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“All Citizens are Equal before Law and are Entitled to Equal Protection of Law”-Article 27 of the Constitution of the People’s Republic of Bangladesh

Issue No: 254
January 28, 2012

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Judiciary and politics

Amdadul Hoque

Photo: thedailystar.net

Each of the three organs of a state namely Judiciary, Legislative and Executive is assigned with some routine tasks and functions and sometimes the functions of these organs may to some extent be overlapping. But the functions of these departments are not so overlapped as to frustrate the smooth functioning of the tasks of any other department but to assist them.

We all know that among these three organs judiciary is the most sensitive one. It is sensitive in the sense that only this organ is authorized to give verdict as to life, death, property and liability. Since this department is so sensitive so it is expected to be and should be kept in such a condition that it will not decide about people's life or death whimsically and capriciously. With this aim in view, independence of judiciary is a fundamental requirement.

Substantive independence is regarded as the corner stone of independence of judiciary. This is because if in all other respects judiciary becomes independent but the judges themselves remain biased, partial, motive oriented or politically motivated then they will not be able to give birth to the desired result. In this article I will discuss some provisional defects of our Constitution which tend to destroy the substantive independence, the corner stone of independence of judiciary.

According to article 95 of our Constitution the chief justice and other judges of the Supreme Court shall be appointed by the President. When there is chance that the chief of a political party may be elected as the President of a country and at the same time he is authorized to appoint the judges of the Supreme Court of that country then there is least possibility that such judges will not be appointed on political consideration. And when a judge is appointed on political consideration then it is bootless to expect that he will perform his judicial functions without being motivated by political consideration. So when the reason behind the judgments of a judge is political consideration then none can expect justice or fair trial. In such a case judiciary will work according to the invisible gesture of the politician.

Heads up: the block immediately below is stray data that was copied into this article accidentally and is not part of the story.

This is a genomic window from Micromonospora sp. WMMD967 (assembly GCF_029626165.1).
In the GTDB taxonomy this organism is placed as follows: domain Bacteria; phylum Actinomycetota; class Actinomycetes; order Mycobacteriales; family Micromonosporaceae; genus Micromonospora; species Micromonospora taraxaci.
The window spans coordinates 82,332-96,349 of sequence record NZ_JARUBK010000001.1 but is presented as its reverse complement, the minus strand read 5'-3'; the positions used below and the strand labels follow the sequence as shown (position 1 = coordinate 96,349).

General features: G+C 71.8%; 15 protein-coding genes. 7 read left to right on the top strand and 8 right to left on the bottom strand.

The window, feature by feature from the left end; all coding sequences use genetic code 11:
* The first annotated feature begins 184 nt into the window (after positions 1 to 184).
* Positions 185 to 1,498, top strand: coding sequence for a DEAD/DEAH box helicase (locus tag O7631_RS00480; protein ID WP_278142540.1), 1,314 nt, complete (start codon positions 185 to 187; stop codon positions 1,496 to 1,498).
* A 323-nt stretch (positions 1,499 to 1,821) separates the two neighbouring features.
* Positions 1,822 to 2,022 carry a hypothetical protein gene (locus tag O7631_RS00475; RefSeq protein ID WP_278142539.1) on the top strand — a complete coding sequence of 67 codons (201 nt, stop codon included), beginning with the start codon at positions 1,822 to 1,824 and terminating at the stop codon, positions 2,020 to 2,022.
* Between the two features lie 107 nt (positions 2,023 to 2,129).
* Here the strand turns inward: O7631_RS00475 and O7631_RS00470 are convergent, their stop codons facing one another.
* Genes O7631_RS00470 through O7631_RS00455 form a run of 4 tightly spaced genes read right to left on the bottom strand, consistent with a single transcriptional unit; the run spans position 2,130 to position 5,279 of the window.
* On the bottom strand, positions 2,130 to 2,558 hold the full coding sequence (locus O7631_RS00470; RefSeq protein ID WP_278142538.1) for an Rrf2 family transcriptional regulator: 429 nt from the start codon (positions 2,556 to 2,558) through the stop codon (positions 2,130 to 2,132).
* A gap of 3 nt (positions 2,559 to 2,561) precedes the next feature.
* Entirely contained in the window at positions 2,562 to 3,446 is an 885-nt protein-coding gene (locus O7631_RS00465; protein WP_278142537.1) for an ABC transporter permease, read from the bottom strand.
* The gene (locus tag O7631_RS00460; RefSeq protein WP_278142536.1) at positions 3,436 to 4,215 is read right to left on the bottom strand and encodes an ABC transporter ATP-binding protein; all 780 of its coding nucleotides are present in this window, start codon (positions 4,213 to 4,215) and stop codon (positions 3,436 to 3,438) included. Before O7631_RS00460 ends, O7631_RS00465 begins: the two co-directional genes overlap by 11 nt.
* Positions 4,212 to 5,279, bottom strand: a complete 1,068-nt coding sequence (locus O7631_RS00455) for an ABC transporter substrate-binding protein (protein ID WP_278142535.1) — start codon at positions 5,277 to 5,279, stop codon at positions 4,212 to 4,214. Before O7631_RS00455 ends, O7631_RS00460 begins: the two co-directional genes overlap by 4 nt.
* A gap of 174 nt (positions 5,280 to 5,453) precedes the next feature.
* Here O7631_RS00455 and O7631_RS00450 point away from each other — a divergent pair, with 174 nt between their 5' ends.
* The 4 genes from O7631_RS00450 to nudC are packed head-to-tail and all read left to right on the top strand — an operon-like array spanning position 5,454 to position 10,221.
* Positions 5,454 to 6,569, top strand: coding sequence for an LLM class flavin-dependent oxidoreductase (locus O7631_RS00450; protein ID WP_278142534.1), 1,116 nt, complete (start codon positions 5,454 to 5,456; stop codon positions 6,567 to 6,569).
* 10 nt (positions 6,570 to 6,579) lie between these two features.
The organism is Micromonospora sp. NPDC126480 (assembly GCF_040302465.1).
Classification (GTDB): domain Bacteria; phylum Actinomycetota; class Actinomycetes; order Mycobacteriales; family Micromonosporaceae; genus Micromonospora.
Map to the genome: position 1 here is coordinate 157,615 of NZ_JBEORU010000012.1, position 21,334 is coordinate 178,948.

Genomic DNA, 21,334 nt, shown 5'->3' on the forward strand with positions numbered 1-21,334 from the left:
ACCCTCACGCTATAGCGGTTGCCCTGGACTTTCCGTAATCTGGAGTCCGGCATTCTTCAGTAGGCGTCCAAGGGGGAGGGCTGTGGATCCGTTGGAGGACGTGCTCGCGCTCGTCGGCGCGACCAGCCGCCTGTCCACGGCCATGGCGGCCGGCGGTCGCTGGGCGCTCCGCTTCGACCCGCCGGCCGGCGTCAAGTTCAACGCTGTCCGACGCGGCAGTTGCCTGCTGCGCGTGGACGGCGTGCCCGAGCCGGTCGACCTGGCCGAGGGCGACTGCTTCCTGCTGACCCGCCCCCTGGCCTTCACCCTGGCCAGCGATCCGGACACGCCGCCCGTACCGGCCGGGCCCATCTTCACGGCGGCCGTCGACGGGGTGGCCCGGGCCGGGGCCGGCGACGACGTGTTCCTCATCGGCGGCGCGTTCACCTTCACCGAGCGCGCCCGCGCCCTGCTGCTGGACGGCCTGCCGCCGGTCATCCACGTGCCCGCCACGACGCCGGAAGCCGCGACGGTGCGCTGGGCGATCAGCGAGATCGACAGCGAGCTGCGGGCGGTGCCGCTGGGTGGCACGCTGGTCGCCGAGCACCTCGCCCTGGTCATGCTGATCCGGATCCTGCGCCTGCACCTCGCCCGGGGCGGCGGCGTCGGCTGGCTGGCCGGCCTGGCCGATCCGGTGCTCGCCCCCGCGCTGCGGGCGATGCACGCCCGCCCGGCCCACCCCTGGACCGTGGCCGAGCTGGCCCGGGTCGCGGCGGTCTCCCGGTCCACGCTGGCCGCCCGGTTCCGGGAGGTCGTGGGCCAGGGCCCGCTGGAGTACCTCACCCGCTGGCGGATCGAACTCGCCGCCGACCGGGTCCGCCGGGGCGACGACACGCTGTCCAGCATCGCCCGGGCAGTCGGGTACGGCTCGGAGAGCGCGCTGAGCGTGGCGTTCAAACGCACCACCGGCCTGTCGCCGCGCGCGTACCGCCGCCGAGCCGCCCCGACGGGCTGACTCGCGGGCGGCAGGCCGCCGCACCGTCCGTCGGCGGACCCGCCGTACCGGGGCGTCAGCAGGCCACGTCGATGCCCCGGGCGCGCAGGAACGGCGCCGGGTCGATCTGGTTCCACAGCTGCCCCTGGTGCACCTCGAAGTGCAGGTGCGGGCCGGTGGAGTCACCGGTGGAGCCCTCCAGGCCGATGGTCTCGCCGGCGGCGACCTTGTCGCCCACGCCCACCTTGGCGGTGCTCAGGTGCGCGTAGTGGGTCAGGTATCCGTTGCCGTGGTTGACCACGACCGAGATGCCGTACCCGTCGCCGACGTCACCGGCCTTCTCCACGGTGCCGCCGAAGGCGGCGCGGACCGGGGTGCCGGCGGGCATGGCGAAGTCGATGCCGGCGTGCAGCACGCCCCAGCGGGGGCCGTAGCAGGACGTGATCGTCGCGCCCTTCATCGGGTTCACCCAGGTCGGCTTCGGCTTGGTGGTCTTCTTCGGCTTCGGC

When judiciary of a country is immersed into politics in such a way then it will cause more injustice to the people which would not be caused had there been no judiciary at all.

Again according to article 96(5) termination of the tenure of the judges depends on the subjective satisfaction of the President by the misuse of which he can compel the judges to comply with his desire. Politics has great importance for a state at the same time judiciary is the place of supreme hope and aspiration, the place of ultimate reliance. But politics should not be so mingled with judiciary as to defeat the purpose of judiciary.

Lemon is a tasty and nutritious fruit at the same time milk is good for our health but the mixture of these two items is in no way beneficial rather it may cause serious danger to health. In the same way politics and judiciary though both are important but not in their mixture rather in their respective places.

So provision should be made so that a highly political person cannot be a President or a President cannot in anyway unilaterally interfere with the judiciary.

The writer is studying law at the University of Dhaka.



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